Birth Order

Where were you born?

No, I don’t mean the country or the city. My question relates to the place you held in the family in which you grew up.

Dr. Kevin Leman’s Birth Order Book (written by a youngest child) raises a fascinating theory of how important one’s place in the family is, in determining your character.

The basic attitudes of character that any of us show are developed in the first five years or so of life. If we are the firstborn, we do not have any brothers or sisters for a period of likely at least a couple of years. Our upbringing is therefore almost completely in the hands of adults. Bigger, wiser and stronger than we are, they impress on us both a sense of the need to excel, and a further sense of how far we fall short of their expectations, even when we try our best. Firstborns therefore tend to be leaders, fixed in their opinions, and very often frustrated and depressed at the way their lives are going, because they cannot be 100% perfect, even to the point of suicide.

If younger siblings come along, the eldest have plenty of scope to practice their leadership skills on them. If they stay as only children, then they can be even more fixed, authoritarian and depressed than when they become ‘one of a family’. Yet an amazing number of people in leadership positions in the working world—politicians, clergy, airline pilots, for instance—are found to be firstborns.

The youngest child is quite different. By the time there are more children, the attention of parents is diluted, and the youngest one is likely more influenced by elder siblings than by parents. So the youngest child is often spoiled, irresponsible, and highly creative, always looking for attention—a monkey and a trouble maker, to the great annoyance of the eldest.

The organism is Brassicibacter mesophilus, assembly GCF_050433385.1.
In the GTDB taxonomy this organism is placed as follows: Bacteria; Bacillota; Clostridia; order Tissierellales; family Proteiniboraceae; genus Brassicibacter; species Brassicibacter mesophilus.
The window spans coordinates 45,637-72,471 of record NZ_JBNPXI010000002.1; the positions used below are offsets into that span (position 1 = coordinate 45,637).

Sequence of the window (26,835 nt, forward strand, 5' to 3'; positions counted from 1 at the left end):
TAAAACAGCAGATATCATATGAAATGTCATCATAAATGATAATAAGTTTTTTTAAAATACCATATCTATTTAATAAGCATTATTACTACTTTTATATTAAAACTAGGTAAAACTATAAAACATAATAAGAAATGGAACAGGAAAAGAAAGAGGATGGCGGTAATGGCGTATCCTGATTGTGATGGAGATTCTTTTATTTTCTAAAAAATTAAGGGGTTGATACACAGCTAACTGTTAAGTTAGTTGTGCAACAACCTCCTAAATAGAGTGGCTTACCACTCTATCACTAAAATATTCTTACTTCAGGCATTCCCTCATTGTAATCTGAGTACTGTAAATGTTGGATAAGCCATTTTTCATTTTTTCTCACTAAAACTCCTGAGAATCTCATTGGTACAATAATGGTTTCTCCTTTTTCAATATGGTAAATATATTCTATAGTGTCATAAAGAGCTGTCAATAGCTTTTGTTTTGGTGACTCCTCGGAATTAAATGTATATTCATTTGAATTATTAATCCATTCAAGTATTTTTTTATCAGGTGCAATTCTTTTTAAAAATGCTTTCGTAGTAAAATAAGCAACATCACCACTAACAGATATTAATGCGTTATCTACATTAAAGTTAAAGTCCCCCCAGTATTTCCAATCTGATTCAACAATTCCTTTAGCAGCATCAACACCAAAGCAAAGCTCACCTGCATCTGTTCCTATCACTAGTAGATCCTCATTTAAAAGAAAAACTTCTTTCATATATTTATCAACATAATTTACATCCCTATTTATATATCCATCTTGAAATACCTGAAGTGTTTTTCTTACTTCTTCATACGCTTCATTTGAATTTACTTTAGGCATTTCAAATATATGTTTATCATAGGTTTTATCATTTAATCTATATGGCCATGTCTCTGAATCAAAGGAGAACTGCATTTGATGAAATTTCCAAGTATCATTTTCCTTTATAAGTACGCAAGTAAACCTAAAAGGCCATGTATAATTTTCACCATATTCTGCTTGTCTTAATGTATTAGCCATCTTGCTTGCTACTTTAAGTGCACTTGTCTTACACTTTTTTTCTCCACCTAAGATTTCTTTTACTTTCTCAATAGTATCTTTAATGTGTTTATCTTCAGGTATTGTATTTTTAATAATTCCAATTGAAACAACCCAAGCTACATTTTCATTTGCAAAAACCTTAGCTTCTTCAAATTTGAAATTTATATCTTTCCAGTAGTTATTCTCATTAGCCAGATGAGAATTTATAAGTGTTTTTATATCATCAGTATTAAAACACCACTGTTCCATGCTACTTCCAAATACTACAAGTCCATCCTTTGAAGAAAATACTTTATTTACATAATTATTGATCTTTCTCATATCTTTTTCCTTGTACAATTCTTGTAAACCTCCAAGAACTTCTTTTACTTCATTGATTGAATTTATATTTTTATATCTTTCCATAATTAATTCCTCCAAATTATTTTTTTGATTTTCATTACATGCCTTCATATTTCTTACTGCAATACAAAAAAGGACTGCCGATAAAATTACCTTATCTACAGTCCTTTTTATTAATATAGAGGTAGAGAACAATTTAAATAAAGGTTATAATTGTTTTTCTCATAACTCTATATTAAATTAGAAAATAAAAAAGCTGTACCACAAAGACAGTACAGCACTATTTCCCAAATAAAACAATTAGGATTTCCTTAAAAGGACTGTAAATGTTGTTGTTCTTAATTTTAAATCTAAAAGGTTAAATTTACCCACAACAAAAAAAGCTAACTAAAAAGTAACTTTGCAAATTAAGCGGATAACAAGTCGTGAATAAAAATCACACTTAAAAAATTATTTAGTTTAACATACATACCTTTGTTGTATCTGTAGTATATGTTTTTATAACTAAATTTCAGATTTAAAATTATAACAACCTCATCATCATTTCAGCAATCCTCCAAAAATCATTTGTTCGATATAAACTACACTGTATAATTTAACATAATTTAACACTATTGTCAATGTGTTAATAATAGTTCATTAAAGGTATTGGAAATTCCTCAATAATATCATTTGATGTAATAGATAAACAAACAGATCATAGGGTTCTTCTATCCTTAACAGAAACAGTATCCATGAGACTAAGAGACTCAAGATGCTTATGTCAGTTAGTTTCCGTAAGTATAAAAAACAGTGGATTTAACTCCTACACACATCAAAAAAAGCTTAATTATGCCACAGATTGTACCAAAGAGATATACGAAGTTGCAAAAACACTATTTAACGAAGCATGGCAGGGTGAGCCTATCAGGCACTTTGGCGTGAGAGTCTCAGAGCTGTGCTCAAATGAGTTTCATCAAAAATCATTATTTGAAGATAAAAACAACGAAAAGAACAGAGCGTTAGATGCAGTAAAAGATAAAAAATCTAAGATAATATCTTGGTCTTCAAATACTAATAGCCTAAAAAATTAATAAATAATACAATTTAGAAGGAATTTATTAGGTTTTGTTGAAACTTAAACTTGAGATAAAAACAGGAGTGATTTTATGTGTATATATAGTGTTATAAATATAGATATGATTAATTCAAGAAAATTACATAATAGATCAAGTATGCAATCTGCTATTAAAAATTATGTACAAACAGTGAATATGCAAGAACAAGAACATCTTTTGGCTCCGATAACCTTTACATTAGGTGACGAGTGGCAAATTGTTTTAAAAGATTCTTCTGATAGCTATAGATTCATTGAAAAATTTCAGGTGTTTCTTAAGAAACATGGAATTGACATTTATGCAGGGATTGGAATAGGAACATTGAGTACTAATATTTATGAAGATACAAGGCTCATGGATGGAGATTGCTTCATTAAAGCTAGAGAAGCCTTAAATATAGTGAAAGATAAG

Other children, like myself, have been sandwiched between the oldest and the youngest. In order to survive, they learn to compromise and to negotiate and settle the differences between the older and the younger, and how to avoid making waves.

This is just an outline of Leman’s basic ideas, but there are endless variations. Some second children aggressively steal the leadership position of the eldest. Children born as youngest after a long interval, or who are adopted into a new family, may take on a leadership attitude—hence the difficulty of blending two families if there has been remarriage after a divorce. The attitudes and expectations of parents towards the different sexes can also make a difference.

Success and failure in marriage can be affected by birth order. Two firstborns may well make their marriage a continual struggle for control. On the other hand, an eldest matched with a youngest can be a very good pair—one steering the ship, and the other giving humour and creativity that would otherwise be lacking. Two last borns are in danger of dissolving into irresponsibility and chaos. Two middle borns may well lack creativity and/or a sense of direction.

Interesting things happen when family events, such as the death of a firstborn, move others into a position for which they had not been prepared—they may find themselves trying to play two roles at once. And so on.

I’ll leave you, therefore, to take a look at your own personal history, and see if the good doctor makes sense—or is just playing a last born joke on us. I’ll also leave you with a word of advice. Before you buy that ring, find out from your intended spouse just where in birth order the two of you fit. At the very least, it will enable you to understand what to expect from your partner. At best, it may help you avoid a catastrophe!

– Gemini, 2007*
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